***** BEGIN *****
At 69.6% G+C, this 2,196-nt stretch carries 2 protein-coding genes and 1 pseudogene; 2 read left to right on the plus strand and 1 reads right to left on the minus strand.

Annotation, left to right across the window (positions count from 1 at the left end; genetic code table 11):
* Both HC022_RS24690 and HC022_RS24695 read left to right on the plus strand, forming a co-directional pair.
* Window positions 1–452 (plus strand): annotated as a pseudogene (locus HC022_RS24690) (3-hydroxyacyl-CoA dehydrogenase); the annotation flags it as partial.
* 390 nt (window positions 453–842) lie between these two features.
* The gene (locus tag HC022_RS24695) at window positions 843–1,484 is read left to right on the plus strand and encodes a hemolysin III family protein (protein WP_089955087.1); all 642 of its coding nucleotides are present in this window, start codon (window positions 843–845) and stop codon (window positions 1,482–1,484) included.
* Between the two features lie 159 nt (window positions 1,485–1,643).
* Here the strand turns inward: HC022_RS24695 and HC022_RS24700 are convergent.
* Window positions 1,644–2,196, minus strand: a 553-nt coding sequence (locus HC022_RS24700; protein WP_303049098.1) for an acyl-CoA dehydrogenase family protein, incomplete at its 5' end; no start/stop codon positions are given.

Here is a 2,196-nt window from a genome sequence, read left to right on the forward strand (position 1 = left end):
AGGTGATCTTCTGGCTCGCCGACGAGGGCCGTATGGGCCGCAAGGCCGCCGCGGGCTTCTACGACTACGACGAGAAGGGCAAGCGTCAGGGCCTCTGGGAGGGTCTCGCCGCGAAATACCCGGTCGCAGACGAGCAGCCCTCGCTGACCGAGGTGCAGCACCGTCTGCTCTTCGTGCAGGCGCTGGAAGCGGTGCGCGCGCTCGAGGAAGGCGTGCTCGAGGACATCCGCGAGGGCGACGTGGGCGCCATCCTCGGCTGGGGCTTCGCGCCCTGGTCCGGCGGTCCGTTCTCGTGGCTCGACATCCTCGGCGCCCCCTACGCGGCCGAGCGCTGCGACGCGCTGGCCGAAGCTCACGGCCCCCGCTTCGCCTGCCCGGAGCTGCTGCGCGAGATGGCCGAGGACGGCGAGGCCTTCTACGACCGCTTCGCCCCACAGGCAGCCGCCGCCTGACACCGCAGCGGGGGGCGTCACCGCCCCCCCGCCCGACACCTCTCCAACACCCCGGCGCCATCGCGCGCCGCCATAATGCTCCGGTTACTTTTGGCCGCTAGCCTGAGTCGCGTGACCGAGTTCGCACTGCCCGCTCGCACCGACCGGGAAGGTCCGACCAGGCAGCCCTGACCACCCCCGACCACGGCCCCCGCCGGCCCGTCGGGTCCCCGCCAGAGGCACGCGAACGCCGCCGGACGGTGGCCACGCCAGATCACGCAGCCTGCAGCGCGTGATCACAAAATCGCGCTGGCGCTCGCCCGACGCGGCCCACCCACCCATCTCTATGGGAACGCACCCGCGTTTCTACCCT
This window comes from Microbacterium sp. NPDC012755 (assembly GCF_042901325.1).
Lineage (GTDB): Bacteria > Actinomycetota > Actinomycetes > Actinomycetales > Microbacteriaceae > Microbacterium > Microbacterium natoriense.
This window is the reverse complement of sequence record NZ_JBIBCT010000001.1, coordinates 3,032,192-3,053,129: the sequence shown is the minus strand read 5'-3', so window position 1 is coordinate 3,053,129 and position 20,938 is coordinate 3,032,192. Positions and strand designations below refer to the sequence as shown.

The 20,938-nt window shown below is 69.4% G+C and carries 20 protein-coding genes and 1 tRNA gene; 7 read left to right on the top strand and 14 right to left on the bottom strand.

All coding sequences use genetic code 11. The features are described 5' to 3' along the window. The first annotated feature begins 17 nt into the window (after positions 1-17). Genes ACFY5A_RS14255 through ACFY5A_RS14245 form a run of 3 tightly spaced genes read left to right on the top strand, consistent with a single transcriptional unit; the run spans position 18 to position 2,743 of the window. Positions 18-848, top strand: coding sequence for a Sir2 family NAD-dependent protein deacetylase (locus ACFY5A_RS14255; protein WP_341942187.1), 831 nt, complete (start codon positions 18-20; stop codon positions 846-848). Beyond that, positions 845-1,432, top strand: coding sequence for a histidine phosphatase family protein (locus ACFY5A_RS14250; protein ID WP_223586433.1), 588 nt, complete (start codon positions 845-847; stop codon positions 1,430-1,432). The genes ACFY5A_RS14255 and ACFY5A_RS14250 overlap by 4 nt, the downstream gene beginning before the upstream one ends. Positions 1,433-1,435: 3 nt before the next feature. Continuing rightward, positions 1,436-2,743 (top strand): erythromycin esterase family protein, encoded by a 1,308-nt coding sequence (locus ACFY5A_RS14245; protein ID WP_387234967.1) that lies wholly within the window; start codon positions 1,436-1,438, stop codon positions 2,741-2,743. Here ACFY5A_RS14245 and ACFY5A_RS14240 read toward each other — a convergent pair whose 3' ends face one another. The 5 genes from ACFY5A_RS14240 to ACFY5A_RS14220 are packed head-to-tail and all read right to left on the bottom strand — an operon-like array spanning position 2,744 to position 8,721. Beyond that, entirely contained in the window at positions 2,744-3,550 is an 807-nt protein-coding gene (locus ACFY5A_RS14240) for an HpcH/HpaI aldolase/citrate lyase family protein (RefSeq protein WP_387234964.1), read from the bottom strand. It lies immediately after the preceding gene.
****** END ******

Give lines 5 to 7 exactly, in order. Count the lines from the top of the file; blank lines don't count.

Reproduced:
* 390 nt (window positions 453–842) lie between these two features.
* The gene (locus tag HC022_RS24695) at window positions 843–1,484 is read left to right on the plus strand and encodes a hemolysin III family protein (protein WP_089955087.1); all 642 of its coding nucleotides are present in this window, start codon (window positions 843–845) and stop codon (window positions 1,482–1,484) included.
* Between the two features lie 159 nt (window positions 1,485–1,643).